Improved Diastolic Function Is Associated With Higher Cardiac Output in Patients With Heart Failure Irrespective of Left Ventricular Ejection Fraction
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Background Little is known regarding the impact of diastolic function on cardiac output (CO) in patients with heart failure, particularly in patients with lower ejection fraction. This study aimed to evaluate the impact of end‐diastolic pressure–volume relationship (EDPVR) on CO and end‐diastolic pressure (EDP).
Methods and Results We retrospectively analyzed 1840 consecutive patients who underwent heart catheterization. We divided patients into 8 groups according to ejection fraction (EF) (35–45%, 46–55%, 56–65%, and 66–75%) and EDP (>16 or ≤16 mm Hg). We estimated EDPVR from single measurements in the catheterization data set. Then, we replaced EDPVRs of high‐EDP groups with those of normal‐EDP groups and compared CO before and after EDPVR replacement. Normalized EDPVR significantly increased CO at EDP=10 mm Hg regardless of EF (EF 35–45%, from 4.5±1.6 to 4.9±1.0; EF 46–55%, 4.6±1.3 to 5.1±1.1; EF 56–65%, 4.9±1.5 to 5.2±1.0; EF 66–75%, 4.9±1.5 to 5.2±1.1). Changes in CO were similar across EF groups.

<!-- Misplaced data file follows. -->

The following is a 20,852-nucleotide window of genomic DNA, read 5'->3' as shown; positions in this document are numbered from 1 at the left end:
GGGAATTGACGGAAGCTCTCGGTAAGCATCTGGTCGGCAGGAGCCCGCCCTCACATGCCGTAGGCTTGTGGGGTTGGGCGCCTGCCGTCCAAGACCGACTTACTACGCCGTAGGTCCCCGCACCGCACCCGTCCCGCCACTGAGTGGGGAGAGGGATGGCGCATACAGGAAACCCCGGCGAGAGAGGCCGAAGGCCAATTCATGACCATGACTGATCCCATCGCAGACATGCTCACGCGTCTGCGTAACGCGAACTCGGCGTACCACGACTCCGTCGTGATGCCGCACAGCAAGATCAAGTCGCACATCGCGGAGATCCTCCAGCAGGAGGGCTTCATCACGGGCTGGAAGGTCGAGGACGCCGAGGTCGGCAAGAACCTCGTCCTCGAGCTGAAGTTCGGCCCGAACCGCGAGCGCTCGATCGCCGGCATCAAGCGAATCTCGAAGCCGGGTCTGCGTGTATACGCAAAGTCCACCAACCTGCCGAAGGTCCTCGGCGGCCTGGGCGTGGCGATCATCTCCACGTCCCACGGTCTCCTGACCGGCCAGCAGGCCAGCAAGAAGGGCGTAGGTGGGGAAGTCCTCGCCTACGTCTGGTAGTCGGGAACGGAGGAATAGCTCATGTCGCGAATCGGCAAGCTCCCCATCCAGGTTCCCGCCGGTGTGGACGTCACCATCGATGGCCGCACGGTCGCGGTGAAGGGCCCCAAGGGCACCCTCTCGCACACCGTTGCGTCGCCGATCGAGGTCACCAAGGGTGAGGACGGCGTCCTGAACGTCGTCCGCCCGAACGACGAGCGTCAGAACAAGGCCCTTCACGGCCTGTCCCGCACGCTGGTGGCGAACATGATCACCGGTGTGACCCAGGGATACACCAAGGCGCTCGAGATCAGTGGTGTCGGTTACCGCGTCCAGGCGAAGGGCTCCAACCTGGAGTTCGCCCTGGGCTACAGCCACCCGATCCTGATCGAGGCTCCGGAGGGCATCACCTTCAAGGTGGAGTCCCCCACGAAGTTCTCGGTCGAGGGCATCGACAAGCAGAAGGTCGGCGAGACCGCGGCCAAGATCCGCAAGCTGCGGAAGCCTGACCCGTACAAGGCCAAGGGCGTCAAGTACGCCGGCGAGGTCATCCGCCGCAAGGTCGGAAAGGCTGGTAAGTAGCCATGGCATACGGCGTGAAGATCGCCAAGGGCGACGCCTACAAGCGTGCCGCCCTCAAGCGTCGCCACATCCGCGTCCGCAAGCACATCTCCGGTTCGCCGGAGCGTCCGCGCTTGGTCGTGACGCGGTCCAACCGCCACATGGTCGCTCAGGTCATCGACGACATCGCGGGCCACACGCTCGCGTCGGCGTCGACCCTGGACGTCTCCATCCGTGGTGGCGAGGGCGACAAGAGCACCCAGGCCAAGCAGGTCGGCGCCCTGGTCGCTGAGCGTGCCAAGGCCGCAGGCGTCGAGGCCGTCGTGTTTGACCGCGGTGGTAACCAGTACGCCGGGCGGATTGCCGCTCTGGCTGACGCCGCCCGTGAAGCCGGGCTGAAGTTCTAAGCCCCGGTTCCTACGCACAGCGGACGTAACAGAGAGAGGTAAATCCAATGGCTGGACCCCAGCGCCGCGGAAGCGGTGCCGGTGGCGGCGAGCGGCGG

Conclusions Diastolic function normalization was associated with higher CO irrespective of EF. Diastolic dysfunction plays an important role in determining CO irrespective of EF in heart failure patients.